If anyone ever asks me in casual conversation about the duration of my calving season, the official answer is a quick “under 60 days.” I wouldn’t want anyone to think I’m anything less than cutting-edge, and a calving season that stretches out to 75 days – well, that just isn’t going to impress anybody.

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Freelance Writer
Paul Marchant is a rancher and freelance writer in southern Idaho. Follow Paul Marchant on X (@pm...

But if you’re taking time to read this, I guess I can consider you part of my inner circle. Hence, I’ll let you in on a little secret: The truth is that I always have more cows than I’d really care to admit that don’t cross the calving finish line until well into May, even though the first calf arrives right around the first of March. Yes, I know that admission may diminish some of my cowman street cred, but it fits the narrative of my story.

Since we’re parked here at the confessional anyway, I guess this would be a good time to admit that those few later-born calves sometimes don’t receive the attention of the calves that are born during the meat of the calving season when I’m fully locked in “the zone.” After all, I’m not fighting so much with the weather and my mind is more focused on whatever lies ahead with the promise of summer. And of course, with nicer weather, the potential for disaster is substantially diminished.

But the odd behavior of Idaho’s late spring weather can bring with it a few complications of its own. Somehow, the wider swings in temperature seem to invite little devils such as pneumonia and scours to the party, and the younger calves are certainly the most vulnerable. I’m taught over and over again that even though the days and my disposition (which is inextricably bound to the weather) may be a bit brighter as the days become longer, there are still babies that need to be seen and subsequently cared for.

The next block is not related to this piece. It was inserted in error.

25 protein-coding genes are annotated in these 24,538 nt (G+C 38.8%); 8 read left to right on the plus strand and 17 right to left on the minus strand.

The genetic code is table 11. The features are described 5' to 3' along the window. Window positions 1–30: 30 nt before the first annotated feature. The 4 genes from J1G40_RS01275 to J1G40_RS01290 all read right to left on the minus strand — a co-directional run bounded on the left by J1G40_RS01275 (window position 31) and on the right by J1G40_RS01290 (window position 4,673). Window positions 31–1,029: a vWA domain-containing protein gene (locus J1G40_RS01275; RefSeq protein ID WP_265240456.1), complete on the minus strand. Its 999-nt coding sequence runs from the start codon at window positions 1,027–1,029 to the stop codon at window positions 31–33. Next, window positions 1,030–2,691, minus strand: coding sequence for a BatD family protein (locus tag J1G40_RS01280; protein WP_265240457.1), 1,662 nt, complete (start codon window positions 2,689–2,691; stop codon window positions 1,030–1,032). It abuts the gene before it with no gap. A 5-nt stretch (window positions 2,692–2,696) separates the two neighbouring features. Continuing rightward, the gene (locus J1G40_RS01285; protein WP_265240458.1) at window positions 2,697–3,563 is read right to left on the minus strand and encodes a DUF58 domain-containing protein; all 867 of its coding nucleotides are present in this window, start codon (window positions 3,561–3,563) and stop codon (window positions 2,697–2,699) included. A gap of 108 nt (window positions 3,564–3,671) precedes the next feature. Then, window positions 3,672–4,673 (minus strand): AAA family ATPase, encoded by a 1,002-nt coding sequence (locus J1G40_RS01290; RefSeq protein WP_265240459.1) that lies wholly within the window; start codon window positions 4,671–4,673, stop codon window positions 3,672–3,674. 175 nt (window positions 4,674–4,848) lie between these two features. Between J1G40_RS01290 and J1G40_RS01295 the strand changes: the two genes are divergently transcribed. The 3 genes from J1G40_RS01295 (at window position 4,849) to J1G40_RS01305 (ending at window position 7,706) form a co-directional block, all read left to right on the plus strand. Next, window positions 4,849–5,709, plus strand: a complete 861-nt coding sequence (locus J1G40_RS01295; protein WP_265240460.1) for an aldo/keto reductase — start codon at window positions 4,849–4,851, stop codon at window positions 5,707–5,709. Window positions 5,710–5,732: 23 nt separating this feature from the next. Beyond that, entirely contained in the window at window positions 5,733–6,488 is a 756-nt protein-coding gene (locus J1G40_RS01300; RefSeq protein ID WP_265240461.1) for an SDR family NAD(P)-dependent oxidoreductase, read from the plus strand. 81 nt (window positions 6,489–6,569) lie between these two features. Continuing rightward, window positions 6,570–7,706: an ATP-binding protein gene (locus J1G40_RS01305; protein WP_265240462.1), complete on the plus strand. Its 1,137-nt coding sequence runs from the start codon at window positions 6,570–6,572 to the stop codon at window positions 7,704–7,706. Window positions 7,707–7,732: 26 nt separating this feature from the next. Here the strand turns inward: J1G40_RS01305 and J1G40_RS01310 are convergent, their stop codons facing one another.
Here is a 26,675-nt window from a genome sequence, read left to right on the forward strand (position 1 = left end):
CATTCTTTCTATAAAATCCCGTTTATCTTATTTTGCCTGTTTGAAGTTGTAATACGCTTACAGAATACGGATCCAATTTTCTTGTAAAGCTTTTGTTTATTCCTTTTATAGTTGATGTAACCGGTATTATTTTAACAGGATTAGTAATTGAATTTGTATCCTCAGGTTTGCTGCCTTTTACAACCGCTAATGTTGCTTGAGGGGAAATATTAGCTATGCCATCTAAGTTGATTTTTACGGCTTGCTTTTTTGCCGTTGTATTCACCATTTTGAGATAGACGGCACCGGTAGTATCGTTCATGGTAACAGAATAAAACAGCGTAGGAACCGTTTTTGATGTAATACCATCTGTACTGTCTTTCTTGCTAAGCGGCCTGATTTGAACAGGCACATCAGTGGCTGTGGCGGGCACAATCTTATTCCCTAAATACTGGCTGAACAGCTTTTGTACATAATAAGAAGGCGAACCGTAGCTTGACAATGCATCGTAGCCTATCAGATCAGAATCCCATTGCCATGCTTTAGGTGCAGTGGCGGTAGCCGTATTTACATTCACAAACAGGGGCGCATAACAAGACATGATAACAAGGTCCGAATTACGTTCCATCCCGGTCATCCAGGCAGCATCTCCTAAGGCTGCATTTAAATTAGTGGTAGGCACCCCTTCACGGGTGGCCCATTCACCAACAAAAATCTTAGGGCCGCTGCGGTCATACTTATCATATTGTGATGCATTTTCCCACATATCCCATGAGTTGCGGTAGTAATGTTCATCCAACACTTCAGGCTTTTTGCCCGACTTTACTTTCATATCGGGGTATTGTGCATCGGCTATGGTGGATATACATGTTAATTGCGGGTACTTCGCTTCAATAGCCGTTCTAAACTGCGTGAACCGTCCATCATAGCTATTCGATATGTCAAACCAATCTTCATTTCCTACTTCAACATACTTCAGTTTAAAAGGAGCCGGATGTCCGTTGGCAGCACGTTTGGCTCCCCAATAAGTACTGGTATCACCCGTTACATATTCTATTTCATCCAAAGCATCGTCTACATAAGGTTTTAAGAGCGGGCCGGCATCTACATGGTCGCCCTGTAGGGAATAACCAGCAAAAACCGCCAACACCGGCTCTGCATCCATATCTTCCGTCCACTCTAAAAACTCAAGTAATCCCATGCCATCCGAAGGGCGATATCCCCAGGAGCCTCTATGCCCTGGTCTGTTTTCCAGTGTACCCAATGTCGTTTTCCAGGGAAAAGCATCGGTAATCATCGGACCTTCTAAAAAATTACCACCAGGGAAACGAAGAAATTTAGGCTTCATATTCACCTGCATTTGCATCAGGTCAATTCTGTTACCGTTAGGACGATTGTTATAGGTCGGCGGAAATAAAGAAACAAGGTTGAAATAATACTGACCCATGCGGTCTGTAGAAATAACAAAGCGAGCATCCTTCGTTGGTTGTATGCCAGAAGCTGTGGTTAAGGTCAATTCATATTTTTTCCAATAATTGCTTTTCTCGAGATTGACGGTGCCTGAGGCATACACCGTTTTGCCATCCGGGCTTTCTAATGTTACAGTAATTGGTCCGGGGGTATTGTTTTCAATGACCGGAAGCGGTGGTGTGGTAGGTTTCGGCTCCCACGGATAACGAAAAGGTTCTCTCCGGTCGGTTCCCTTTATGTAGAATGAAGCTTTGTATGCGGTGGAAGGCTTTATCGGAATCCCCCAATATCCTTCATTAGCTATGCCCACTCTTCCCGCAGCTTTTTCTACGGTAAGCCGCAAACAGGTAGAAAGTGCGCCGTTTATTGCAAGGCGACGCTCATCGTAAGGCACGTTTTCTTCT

Over the years, my passion for all things bovine, mixed with the opportunities I’ve had to write a story or two, have combined to lead me to cherished friendships with people across the entire country and spectrum of the cowboy and ranching world. Among those whom I dare call my good friends is Jim, a savvy old South Dakota native cowboy with a penchant for doing good. I met Jim at the National Western in Denver a decade or so ago. I’ve since come to rely on his unique brand of wisdom and his unabashed ambition to bring light to the downtrodden to inspire me when I’m in need of insight and positive motivation.


Wherever Jim goes, he seems to be led to people in need of a friendly stranger at the precise moment he happens to show up. A chance meeting with a hotel desk clerk in Wichita or weary waitress at a truck stop in the Texas Panhandle can turn into an hourlong deep dive discussion about their own self-worth and their respective places in the world. Never mind his own worries or if he misses his appointment to look at a horse or a new herd sire prospect; Jim never seems to lose sight of what is really the big picture.

Not long ago, I happened to be riding through the cows when I came across one of the aforementioned latecomers that had caught one of those rotten springtime bugs. I roped the hapless baby, and as I fished around in the saddlebags for a syringe and an eartag, my phone started to buzz. Nine times out of 10 in a similar situation, I’d choose to simply ignore the phone, but this time I snuck a peek at the caller ID. When I saw the familiar 605 area code, I dropped the reins onto my pony’s neck, rearranged the rope and the paraphernalia in my hands and answered the call.

Jim didn’t want to spend a lot of time on the phone. He simply wanted to share a note with me that one of his new friends, whom he’d probably never see again, had scribbled on a napkin after one of his sincere “God loves you” conversations with her. This is what the note said: “I’m grateful for people who see the people who need to be seen.”

Now, I know we can’t all be like Jim. And I don’t think we necessarily need to be exactly like him. But I’m thankful that he, and others like him, are brave enough to follow their calling, and I think it surely wouldn’t hurt to try to be a little more like Jim. Whether it’s a sick baby calf, lost and wheezing under the shade of the big sagebrush in the corner of the north 360 or your own son, daughter, spouse or friend lost in a crowd of hundreds, they all need and deserve to be seen.